Lastly, on November 14th, Mr. Eden entertained the House of Commons by quoting from Mr. Strachey’s
“Why You Should be a Socialist
” (revised and republished in 1944) a sweeping condemnation of the increased production stunt that Mr. Strachey and the rest of the Government are busily preaching up and down the country. Though capitalism is now run by the Labour Party, it is just as true as when Mr. Strachey wrote it that “however hard the workers work, they will remain workers, and poor workers at that. Hard work will not make the workers any richer.”
Another group that has turned a somersault like Mr. Strachey is the Communist Party, with which he used to associate. They used to be all against the “work harder” campaign and are now all for it, and on the same day that the vote of confidence took place in the House (their two M.P.s abstaining) the Times
published an interview with M. Thorez
Secretary-General of the French Communist Party, in which he boasted that the French miners are now producing 15 per cent. more than before the war as a direct response to the Communist Party’s appeal. He went on to assure the readers of the Tory Times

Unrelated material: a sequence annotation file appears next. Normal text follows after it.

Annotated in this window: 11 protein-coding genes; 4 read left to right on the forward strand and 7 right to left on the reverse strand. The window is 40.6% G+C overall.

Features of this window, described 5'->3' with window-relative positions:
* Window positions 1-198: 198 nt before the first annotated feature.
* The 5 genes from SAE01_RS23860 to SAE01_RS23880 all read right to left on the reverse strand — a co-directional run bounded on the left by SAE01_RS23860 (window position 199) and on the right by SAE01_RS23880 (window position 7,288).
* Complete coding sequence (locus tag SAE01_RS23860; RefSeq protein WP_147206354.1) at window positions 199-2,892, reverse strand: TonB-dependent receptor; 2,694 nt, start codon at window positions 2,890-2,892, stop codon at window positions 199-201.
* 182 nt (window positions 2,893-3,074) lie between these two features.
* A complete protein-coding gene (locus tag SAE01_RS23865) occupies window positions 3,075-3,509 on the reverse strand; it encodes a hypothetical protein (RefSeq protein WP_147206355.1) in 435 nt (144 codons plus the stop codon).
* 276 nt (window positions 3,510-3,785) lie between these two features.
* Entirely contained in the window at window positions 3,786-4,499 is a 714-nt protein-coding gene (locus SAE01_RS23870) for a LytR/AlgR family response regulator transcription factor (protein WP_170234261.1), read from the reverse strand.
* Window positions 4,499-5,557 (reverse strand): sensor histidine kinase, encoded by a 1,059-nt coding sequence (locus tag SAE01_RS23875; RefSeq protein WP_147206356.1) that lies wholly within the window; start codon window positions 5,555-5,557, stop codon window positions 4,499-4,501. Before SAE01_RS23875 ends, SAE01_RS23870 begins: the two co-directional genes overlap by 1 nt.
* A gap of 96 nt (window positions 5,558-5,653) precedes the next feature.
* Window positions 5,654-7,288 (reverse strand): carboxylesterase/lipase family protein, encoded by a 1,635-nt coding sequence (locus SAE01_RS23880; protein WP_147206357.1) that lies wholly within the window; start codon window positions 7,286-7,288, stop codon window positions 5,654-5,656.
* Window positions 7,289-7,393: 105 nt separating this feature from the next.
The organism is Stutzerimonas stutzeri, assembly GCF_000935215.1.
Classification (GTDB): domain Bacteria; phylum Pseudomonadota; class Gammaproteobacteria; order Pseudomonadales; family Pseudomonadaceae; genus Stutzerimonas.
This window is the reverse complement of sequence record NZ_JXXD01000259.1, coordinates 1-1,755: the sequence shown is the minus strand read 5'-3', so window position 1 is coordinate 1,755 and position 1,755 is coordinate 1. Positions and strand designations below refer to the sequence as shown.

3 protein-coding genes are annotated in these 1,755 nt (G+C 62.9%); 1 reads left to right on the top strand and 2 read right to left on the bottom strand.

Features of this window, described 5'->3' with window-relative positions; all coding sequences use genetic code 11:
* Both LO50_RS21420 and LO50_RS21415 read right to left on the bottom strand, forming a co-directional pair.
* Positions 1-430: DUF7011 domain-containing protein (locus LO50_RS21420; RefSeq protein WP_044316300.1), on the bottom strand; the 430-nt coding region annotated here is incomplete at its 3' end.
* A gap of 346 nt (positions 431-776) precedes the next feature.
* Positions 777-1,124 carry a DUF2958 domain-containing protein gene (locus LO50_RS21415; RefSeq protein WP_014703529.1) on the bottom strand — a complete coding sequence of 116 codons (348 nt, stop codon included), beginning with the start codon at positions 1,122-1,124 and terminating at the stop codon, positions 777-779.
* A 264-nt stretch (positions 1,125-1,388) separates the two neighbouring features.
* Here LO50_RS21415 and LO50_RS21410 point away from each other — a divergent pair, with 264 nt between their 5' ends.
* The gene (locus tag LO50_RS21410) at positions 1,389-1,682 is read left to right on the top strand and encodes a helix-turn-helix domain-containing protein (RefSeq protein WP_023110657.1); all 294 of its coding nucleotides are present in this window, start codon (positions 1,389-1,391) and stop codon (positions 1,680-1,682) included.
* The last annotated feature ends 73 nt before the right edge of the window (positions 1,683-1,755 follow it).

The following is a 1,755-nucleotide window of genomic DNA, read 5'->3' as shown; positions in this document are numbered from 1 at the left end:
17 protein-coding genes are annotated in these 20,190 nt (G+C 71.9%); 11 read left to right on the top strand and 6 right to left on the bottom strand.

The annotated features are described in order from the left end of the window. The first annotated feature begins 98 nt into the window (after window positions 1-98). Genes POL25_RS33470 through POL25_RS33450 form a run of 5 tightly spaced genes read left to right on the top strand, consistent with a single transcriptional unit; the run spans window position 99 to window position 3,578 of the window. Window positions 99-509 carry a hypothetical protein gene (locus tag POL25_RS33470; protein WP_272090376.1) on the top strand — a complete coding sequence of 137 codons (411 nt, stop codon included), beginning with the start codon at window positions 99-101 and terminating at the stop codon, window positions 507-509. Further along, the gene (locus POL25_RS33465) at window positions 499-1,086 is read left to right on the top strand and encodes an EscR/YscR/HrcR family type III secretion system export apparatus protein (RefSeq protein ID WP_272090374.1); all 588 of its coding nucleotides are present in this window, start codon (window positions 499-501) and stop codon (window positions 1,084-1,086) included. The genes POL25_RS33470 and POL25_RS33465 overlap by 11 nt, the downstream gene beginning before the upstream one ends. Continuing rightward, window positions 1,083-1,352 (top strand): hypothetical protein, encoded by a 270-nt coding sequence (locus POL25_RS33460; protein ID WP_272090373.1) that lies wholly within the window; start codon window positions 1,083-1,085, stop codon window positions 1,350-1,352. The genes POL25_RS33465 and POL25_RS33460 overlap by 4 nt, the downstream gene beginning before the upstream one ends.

that if his Party became the Government of France they have no intention of abolishing capitalism: —
“We repeated deliberately in our electoral campaign that we do not ask a mandate to apply a strictly Communist programme—one, that is, resting on a radical transformation of the present regime of property and of the conditions of production that flow from that. ‘We have put forward a programme of national reconstruction, such as all democrats may accept, including some nationalisation, but also the support of medium and small industrial and craft undertakings, and the defence of present property against the trusts’” (Times, 18/11/46.)
The lesson to be drawn from this spectacle of British Labour Party dissension and of compromise with capitalism in Britain and France is that the whole policy of trying to operate capitalism is fallacious and full of danger for the working class. What the workers need is not Labour Party or Communist Party administration of Capitalism, but its abolition and replacement by Socialism; but that will be done only when a majority have been won over to Socialism, and the instruments for its accomplishment will not be the Labour and Communist Parties.